Using a model-based clustering approach, we identified clusters of coordinates (interpreted as subpopulations) that fit two-dimensional normal distributions whose standard deviations are allowed to vary. Each data set contains an optimal number of such clusters, which comprise a normal mixture model. To find the optimal number of clusters, we fitted the data set of year 1999 to a range of possible cluster numbers (from 1 to 50). The optimal cluster number was selected according to the Bayesian Information Criterion (4). The number of subpopulations is fixed to 16 in the current model, representing the average of the best 3 optimal models across all years. The mean and covariance matrix of each cluster in the mixture model having the best-fitting cluster number fitted to predict future sizes of beetle populations. Using the parameter values from the optimized mixture model, we estimated the subpopulation expansion rates and the population growth rate using linear regression.Model implementation
Statistical analysis was conducted in the R computing environment (5). The normal mixture modeling and simulations were done using the package mclust (6). The clusters were modeled as ellipsoidal structures that are normally distributed along its major and minor axes (using the “VVI” covariance option in mclust).Simulation
As the growth of the infected area landed itself to a linear fit, we predicted the infected area for years 2011 to 2020 to simulate the expansion of the MPB population the estimates obtained from the cluster analysis. Taking year 2010 as the initial point, the standard deviation along the West-East axis and that along the North-South axis were extrapolated for each subpopulation using Equation 1 and Equation 2, respectively. The subpopulations inferred in the year 2010 data set are assumed to be stationary. A pattern of MPB population distribution was predicted for each year from 2011 to 2020, and then overlaid onto the pattern observed in year 2010. We assume the pine trees to be distributed across BC based on this range map. We superimposed the predicted MPB population distribution on a 1-to-20,000 scale map of BC (available at http://gis2.forestry.ubc.ca/BCDD.html).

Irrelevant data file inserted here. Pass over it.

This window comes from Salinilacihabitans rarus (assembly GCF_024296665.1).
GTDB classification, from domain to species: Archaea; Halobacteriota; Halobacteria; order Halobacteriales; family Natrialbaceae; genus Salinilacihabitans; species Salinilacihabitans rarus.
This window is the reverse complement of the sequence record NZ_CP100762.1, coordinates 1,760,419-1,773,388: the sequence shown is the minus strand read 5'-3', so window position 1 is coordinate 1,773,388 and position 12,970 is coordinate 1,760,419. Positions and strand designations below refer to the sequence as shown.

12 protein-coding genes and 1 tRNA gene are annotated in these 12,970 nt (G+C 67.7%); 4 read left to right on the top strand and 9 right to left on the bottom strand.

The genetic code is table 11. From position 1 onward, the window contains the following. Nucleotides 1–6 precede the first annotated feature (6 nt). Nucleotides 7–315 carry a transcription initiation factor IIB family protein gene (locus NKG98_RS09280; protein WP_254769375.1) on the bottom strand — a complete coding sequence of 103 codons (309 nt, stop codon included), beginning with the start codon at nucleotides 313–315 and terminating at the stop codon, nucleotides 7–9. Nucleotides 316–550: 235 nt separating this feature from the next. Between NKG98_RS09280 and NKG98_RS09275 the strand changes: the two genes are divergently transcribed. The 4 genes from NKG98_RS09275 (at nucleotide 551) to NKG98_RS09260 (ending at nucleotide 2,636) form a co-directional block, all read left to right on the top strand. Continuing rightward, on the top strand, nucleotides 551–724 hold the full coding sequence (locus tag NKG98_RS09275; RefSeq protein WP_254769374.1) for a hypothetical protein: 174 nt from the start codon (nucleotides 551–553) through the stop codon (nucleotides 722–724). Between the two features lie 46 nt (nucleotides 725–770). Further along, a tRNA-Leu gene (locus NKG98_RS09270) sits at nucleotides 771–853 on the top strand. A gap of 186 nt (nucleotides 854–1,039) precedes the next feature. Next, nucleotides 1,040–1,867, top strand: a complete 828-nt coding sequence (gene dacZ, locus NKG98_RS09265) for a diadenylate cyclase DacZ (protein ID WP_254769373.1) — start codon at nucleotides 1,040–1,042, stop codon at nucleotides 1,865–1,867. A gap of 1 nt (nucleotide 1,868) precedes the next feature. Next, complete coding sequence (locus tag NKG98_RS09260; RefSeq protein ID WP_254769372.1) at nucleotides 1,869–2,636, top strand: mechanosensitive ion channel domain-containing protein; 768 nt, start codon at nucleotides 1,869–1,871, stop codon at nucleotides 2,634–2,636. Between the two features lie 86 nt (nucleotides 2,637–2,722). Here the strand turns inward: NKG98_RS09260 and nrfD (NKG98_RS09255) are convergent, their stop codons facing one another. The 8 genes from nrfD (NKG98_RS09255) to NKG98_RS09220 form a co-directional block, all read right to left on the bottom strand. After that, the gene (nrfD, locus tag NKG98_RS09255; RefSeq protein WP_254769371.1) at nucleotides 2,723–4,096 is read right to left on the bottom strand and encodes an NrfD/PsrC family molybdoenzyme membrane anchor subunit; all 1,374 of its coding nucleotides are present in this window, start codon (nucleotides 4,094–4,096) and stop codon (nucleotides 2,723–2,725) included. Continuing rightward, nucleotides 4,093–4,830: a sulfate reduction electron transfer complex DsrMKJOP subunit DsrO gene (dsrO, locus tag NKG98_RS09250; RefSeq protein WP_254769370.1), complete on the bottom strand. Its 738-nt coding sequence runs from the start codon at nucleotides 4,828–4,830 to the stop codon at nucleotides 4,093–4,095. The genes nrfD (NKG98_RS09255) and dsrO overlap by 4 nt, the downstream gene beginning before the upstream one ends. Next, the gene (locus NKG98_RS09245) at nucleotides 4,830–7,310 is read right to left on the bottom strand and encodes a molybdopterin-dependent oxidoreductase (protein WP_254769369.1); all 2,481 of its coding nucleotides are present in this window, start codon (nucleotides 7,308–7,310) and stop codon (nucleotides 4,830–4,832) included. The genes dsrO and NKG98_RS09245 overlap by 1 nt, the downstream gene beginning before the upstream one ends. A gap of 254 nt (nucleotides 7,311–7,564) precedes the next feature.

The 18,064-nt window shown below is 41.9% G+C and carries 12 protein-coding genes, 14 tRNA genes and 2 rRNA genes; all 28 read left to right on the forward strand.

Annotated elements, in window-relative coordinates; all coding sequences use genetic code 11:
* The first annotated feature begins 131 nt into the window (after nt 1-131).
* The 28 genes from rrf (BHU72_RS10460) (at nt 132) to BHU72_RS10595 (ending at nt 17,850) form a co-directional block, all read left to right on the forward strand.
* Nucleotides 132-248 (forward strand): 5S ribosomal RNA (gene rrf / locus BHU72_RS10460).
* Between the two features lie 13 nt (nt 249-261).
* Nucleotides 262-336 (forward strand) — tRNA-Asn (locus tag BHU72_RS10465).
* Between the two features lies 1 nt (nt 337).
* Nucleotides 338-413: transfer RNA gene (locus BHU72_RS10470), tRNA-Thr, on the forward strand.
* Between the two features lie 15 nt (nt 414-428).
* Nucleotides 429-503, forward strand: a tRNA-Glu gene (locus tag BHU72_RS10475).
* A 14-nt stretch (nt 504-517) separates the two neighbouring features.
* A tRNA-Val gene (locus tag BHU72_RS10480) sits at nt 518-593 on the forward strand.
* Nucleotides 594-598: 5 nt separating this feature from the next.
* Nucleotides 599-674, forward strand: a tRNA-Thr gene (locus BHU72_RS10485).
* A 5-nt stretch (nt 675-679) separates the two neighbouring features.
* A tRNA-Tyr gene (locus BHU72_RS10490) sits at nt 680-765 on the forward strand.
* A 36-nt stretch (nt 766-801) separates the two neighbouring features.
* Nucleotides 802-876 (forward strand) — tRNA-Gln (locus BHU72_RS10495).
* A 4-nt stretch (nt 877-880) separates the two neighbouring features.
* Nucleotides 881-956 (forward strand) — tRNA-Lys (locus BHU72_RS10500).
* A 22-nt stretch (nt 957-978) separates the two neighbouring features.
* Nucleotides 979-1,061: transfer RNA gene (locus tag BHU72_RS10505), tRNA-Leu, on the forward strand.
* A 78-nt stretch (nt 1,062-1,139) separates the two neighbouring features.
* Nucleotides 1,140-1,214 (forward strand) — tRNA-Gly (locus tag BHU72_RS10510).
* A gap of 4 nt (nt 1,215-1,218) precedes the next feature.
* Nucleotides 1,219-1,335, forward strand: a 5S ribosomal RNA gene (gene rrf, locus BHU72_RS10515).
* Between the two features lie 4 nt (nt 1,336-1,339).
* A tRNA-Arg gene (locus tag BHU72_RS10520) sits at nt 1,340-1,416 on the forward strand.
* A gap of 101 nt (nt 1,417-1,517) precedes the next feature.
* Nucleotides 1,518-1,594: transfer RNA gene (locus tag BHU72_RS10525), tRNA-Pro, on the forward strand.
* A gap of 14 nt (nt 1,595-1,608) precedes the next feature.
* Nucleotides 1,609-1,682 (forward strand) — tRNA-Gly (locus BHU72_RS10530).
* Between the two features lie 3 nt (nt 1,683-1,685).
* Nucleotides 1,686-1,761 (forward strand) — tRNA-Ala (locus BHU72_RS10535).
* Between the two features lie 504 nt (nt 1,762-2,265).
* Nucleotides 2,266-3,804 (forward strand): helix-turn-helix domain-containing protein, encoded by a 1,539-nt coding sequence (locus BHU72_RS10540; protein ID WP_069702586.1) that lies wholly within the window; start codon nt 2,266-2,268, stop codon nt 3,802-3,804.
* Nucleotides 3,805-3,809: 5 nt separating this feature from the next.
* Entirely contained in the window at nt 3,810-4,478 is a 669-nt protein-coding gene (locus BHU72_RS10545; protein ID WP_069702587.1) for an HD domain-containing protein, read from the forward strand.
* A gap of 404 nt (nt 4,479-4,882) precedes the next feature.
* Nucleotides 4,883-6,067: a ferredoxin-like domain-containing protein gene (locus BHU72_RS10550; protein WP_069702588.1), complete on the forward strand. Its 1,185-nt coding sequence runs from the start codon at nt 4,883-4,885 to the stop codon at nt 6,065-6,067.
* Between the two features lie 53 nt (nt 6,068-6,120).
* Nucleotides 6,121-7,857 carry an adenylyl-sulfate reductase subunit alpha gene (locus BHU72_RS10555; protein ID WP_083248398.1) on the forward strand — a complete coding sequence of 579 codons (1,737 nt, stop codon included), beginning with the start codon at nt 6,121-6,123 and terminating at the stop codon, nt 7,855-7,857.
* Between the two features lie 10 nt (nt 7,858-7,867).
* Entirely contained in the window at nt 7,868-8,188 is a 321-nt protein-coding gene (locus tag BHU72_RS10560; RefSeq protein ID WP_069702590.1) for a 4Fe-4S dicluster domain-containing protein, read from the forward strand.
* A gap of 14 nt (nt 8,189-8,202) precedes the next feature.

The cost of the strategy is determined by the duration of product installation and by the amount of the product needed to contain the MPB population. For subpopulation i, the product is installed along the circumference of the ellipsoid structure that encompasses 99.7% of the subpopulation. Thus, the major radius, ai, and the minor radius, bi, of the ellipsoid are related to the standard deviations of the distribution:
The circumference of the ellipsoid structure (S) is a function of the two radii:
where E(p) is the complete elliptic integral of the second kind:
The duration of product installation (F) for subpopulation i is defined as:
This estimates the number of years it takes for the subpopulation to reach the product and cease expanding. φ denotes the additional number of years to continually apply the product to ensure that the MPB subpopulation is controlled. Finally, the cost (C) is a function of the duration of product installation and the amount of product used:
where R is the cost of the product per unit of circumference per year. The cost estimated using this method can be incorporated into the budget for implementing a control strategy.
Model ExtensionsEmergence of new MPB subpopulations The current model assumes that the number of subpopulations remains fixed. In reality, however, new MPB subpopulations can emerge. To model the origin of new subpopulations, we define a subpopulation birth rate. This parameter can be estimated by:
where T is the total number of years for which MPB distribution data is available (assuming that the years are uniformly spaced). A new subpopulation is assumed to arise from an existing subpopulation. Thus, the initial center of a new subpopulation is expected to be located closely to an existing one. Using this assumption, the initial center of a new subpopulation can be simulated in two steps: 1) randomly select an established subpopulation and 2) then randomly draw a point from a bimodal distribution composed of two evenly massed normal distributions distanced from the center of the parent subpopulation by twice the standard deviation of the parent subpopulation.
Dynamic interactions among MPB and lodgepole pine trees
Effectiveness of the iSynthase “TrapBox” product While we cannot determine the impact of the iSynthase “TrapBox” product on the MPB population in the wild, we can make explicit assumptions about the effectiveness of the product. We can parameterize the “porousness” of an iSynthase “TrapBox” barrier, which is modeled by an ellipsoid structure. This directly reflects the effectiveness of the product in preventing the growth of MPB subpopulations surrounded by the product.